Online Exhibitions: Smithsonian’s National Portrait Gallery
Browse the online adaptations of National Portrait Gallery exhibitions and collection highlights with Google Arts & Culture. Winold Reiss & the Harlem Renaissance is realy worth checking out. Reiss, who was born in Germany, challenged the convention of racial stereotyping by portraying African American, Native American, and Asian American subjects as dignified individuals. In 1924, Reiss was commissioned to make portraits of major figures of the Harlem Renaissance.
Other exihibitions include The Votes for Women, Portraits of African Americans, The Struggle for Justice, as well as American Origins a facinating collection that highliughts, among others, the hidden work of 19 century AfricanAmercians such as the talented dress maker Elizabeth Keckley, concert pianist Thomas Greene Wiggins, and actor Ira Aldridge.
Five things to see or read this month
Sam Wanamaker Theatre: The staging of Richard II was one of the shows of the 2019. Prior to its opening, media attention was primarily focused on the fact that the cast consisted entirely of BAME women. Welcome though this is, Lynette Linton and Adjoa Andoh’s production has much more recommend it, including a bravura central performance from Andoh in the title role.
Sadlers Wells: German born choreographer Pina Bausch is widely regarded as one of the pioneers of modern dance. The founder of the Tanztheater Wuppertal, she created a series of groundbreaking works including Café Müller. Sadlers Wells is broadcasting a reimagining of her interpretation of The Rite of Spring, performed by 38 dancers from 14 African countries, performed on a beach in Senegal.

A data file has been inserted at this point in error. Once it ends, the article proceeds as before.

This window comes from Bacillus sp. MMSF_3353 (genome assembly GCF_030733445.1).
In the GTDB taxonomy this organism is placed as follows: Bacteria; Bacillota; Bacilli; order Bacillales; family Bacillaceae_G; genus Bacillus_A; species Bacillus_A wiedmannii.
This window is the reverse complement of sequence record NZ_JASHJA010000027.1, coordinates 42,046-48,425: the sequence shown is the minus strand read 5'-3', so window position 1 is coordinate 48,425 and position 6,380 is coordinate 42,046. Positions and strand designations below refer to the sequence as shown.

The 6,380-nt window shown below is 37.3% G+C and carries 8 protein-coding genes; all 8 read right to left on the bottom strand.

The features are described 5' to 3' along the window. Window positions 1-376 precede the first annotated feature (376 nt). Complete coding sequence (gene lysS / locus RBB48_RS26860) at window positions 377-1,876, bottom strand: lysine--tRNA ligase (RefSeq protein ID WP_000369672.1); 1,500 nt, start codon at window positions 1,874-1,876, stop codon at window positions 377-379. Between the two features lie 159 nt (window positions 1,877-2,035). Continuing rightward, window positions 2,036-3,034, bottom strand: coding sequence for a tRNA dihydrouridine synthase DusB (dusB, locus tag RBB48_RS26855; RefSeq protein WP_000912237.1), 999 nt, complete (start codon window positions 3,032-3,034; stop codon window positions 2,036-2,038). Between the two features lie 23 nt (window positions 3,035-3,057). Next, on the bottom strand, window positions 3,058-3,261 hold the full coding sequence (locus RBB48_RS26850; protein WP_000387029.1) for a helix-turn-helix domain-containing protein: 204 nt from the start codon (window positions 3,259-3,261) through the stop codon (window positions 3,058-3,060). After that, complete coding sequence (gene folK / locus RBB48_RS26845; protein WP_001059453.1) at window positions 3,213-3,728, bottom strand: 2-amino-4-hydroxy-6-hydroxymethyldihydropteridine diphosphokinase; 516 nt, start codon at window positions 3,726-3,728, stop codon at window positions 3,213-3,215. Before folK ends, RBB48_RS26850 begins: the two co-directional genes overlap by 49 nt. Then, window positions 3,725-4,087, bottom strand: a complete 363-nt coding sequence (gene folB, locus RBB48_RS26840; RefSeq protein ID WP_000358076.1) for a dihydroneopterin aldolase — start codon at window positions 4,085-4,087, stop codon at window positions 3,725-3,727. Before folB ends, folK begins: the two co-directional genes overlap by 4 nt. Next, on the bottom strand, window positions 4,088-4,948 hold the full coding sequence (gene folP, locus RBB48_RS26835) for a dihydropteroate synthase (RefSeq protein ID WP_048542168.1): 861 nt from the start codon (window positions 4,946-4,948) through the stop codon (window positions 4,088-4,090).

Dancing in the Dusk www.sadlerswells.com
BBC iPlayer: I May Destroy You follows writer, director Michaela Coen’s 2015 hit Chewing Gum. In it she tackles sexual assault in the age of dating apps and drug-induced blackouts. Funny with a surreal twist, the story sees 30-something-year-old Londoners navigate personal identity and trauma.
BBC iPlayer: Forget the nationalist nonsense that typifies its Last Night, the Proms really is one of the world’s great music festivals. The programme combines great classical concerts with orchestral interpretations of other genres including jazz, hip-hop and soul. Running over 8 weeks from 17 July, this year’s season will consist mainly of highlights from its archive, streamed on television, radio and online.
Artangel: In 2016 and 2018 arts organisation Artangel collaborated with artist Taryn Simon for ‘An Occupation of Loss’ which brought together professional mourners from around the globe. She has recently revisited these performers and recorded them in their homes for ‘Laments From Quarantine’. Their performances and comments about the impact of Covid-19 crisis are incredibly moving. The full series of videos can be viewed at www.artangel. org.uk/an-occupation-of-loss/ laments-from-quarantine/
A quietly evocative film
Remaining true to Egypt’s revolution
A photo book that captures a fashion revolution
Shadow of #MeToo hangs over new BBC thriller